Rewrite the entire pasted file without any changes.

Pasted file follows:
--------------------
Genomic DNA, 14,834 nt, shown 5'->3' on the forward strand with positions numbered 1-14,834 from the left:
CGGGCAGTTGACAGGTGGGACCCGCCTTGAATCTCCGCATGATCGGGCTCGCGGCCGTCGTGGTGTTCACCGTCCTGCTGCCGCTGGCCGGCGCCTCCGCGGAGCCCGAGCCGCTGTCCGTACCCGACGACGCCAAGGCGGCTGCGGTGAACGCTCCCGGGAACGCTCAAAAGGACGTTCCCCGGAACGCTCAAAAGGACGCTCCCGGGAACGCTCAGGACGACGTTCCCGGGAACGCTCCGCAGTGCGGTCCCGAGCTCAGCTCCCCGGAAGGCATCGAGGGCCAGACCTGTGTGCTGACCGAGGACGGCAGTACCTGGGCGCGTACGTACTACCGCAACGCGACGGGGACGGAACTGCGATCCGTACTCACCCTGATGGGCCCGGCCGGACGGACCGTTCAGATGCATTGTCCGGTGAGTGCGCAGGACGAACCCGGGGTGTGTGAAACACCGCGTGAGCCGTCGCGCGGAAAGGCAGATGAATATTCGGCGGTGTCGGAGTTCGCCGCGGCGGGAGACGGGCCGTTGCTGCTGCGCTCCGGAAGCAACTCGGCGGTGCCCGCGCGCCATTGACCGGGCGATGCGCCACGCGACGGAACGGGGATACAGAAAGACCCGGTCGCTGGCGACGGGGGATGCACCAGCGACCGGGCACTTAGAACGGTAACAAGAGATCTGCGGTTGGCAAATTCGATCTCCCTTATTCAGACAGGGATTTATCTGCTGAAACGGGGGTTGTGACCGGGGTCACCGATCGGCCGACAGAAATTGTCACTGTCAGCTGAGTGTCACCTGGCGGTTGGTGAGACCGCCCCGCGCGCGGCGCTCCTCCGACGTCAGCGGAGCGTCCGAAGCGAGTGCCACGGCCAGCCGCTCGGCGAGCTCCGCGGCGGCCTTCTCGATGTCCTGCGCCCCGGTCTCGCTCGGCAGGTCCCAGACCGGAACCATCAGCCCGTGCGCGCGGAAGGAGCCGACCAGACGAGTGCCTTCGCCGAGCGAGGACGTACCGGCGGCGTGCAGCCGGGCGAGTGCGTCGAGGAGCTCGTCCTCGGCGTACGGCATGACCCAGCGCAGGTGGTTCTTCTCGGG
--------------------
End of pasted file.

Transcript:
Genomic DNA, 14,834 nt, shown 5'->3' on the forward strand with positions numbered 1-14,834 from the left:
CGGGCAGTTGACAGGTGGGACCCGCCTTGAATCTCCGCATGATCGGGCTCGCGGCCGTCGTGGTGTTCACCGTCCTGCTGCCGCTGGCCGGCGCCTCCGCGGAGCCCGAGCCGCTGTCCGTACCCGACGACGCCAAGGCGGCTGCGGTGAACGCTCCCGGGAACGCTCAAAAGGACGTTCCCCGGAACGCTCAAAAGGACGCTCCCGGGAACGCTCAGGACGACGTTCCCGGGAACGCTCCGCAGTGCGGTCCCGAGCTCAGCTCCCCGGAAGGCATCGAGGGCCAGACCTGTGTGCTGACCGAGGACGGCAGTACCTGGGCGCGTACGTACTACCGCAACGCGACGGGGACGGAACTGCGATCCGTACTCACCCTGATGGGCCCGGCCGGACGGACCGTTCAGATGCATTGTCCGGTGAGTGCGCAGGACGAACCCGGGGTGTGTGAAACACCGCGTGAGCCGTCGCGCGGAAAGGCAGATGAATATTCGGCGGTGTCGGAGTTCGCCGCGGCGGGAGACGGGCCGTTGCTGCTGCGCTCCGGAAGCAACTCGGCGGTGCCCGCGCGCCATTGACCGGGCGATGCGCCACGCGACGGAACGGGGATACAGAAAGACCCGGTCGCTGGCGACGGGGGATGCACCAGCGACCGGGCACTTAGAACGGTAACAAGAGATCTGCGGTTGGCAAATTCGATCTCCCTTATTCAGACAGGGATTTATCTGCTGAAACGGGGGTTGTGACCGGGGTCACCGATCGGCCGACAGAAATTGTCACTGTCAGCTGAGTGTCACCTGGCGGTTGGTGAGACCGCCCCGCGCGCGGCGCTCCTCCGACGTCAGCGGAGCGTCCGAAGCGAGTGCCACGGCCAGCCGCTCGGCGAGCTCCGCGGCGGCCTTCTCGATGTCCTGCGCCCCGGTCTCGCTCGGCAGGTCCCAGACCGGAACCATCAGCCCGTGCGCGCGGAAGGAGCCGACCAGACGAGTGCCTTCGCCGAGCGAGGACGTACCGGCGGCGTGCAGCCGGGCGAGTGCGTCGAGGAGCTCGTCCTCGGCGTACGGCATGACCCAGCGCAGGTGGTTCTTCTCGGG